I have lost two dear people this year to missteps (accidents) in their care due to inexperience or lack of dedicated staff. Hopefully, Ms. Freeland will never suffer this fate, but if this country continues squeezing out the middle class to make more profits for the “top 1%” it is likely that she, being a member of that middle class will suffer this fate. The fate I speak of is being discarded when she can no longer produce.
    MY SUGGESTION: ALL IN BUSINESS AND GOVERNMENT GET A PERCENTAGE OF THE PROFITS. According to their contribution to the production of the industry, the profits would be divided. Each component taking a cut in salary when the product they produced does not live up to
    producing a profit. I wonder if this rule applied how many in government would be pulling any salary now based on the bills they passed on their watch in congress or how many news reporters would be around when it was proven that they did not check their news stories before reporting them as fact. Also, salaries of elected officials should be tied to the actual taxes collected in their state or the salary of the mean middle class income, giving incentive for these politicians to truly represent the people in their state.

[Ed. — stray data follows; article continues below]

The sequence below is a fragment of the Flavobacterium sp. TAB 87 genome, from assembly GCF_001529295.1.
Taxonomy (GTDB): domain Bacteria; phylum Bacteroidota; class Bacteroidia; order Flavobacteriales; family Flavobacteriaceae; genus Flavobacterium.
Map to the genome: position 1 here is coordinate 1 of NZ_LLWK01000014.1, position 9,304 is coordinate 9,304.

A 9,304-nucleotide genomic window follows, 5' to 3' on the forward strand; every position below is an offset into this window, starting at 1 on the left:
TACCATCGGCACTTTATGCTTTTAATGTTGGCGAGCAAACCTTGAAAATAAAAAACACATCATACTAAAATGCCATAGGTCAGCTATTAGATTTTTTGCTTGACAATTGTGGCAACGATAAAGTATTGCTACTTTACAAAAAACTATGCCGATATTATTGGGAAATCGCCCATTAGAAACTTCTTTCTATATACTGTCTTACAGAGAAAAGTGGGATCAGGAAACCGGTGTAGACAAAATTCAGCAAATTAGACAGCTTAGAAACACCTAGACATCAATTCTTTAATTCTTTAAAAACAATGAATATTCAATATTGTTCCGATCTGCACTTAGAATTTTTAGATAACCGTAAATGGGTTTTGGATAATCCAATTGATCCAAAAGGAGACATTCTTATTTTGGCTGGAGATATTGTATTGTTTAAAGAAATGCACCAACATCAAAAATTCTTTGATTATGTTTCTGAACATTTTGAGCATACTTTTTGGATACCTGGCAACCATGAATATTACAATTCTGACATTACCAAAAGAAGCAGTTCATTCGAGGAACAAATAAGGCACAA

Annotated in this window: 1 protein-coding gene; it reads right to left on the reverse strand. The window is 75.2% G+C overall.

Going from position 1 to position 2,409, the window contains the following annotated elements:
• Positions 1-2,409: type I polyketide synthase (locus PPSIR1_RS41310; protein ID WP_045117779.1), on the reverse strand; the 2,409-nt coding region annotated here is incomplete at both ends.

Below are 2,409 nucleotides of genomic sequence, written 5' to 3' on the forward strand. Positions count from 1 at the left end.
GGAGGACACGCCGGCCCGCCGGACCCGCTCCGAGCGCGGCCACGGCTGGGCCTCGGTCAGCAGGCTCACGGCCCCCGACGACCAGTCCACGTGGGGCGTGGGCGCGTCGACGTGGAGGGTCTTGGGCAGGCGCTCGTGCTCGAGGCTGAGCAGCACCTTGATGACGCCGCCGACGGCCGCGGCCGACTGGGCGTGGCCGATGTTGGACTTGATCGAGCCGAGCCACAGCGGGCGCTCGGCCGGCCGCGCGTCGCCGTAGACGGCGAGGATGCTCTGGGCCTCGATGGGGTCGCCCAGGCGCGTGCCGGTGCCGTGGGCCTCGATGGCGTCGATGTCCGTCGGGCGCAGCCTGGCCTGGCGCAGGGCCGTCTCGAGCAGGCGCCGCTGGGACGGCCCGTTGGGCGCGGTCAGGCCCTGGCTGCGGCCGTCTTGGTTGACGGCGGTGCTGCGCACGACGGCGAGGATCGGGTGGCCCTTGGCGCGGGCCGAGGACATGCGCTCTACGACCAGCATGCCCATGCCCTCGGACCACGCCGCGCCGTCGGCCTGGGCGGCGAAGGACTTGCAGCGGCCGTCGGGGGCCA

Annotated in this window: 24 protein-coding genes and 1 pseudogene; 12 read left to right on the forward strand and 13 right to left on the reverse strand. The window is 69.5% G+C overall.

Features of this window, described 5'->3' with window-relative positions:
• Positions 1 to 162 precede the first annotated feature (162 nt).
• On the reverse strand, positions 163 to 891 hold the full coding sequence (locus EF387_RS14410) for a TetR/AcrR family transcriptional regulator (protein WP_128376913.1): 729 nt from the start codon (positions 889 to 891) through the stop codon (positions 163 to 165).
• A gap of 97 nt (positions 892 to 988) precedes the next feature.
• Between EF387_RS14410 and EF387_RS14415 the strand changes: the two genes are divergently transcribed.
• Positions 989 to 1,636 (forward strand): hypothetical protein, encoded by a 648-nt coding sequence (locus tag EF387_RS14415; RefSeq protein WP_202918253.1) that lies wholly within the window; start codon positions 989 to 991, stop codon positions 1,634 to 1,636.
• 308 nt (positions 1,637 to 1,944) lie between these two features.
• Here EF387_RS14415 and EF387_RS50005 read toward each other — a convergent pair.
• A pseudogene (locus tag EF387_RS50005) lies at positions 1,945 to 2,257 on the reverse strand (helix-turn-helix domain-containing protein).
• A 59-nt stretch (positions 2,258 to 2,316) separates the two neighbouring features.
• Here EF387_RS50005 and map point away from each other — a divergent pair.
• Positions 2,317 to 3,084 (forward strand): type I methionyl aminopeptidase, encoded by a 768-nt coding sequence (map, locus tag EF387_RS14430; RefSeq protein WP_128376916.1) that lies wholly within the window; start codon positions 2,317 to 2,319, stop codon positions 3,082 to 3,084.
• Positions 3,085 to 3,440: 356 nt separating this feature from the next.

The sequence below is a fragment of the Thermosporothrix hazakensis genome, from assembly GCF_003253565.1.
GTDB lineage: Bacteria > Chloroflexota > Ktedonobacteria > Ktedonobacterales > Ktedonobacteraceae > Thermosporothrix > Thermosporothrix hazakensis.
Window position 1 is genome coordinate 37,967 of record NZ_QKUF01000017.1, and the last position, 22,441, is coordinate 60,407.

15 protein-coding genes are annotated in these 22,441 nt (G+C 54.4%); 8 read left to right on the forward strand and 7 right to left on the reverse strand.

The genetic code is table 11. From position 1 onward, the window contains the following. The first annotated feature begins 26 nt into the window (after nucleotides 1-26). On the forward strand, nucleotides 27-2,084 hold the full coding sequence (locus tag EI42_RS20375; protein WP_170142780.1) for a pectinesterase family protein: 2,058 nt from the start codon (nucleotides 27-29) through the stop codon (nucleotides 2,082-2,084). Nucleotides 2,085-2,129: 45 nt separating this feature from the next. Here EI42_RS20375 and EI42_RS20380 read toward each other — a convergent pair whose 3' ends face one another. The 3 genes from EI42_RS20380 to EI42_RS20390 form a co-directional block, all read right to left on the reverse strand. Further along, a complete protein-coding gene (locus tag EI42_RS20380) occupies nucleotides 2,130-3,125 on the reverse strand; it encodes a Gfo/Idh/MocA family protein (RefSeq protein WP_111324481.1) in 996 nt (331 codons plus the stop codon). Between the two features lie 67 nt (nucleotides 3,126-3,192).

Contempt for the middle class is easy, but remember we are the people who buy newspapers to read on the train to work, buy cable TV and computers for our homes and cars to get around the neighborhood to shop. When we are out of work, we can’t buy and I have given up the printed works two years ago, cable and computers will be next. If I can not find work in my field in the USA in the next year, I plan to look for work in other countries who are in need of dedicated medical employees. I worked 30 years in Blood Banks and am now retraining in Nursing. I have watched many trained in other countries come to to USA for better pay and benefits. I never thought I would have to leave the USA to get a job.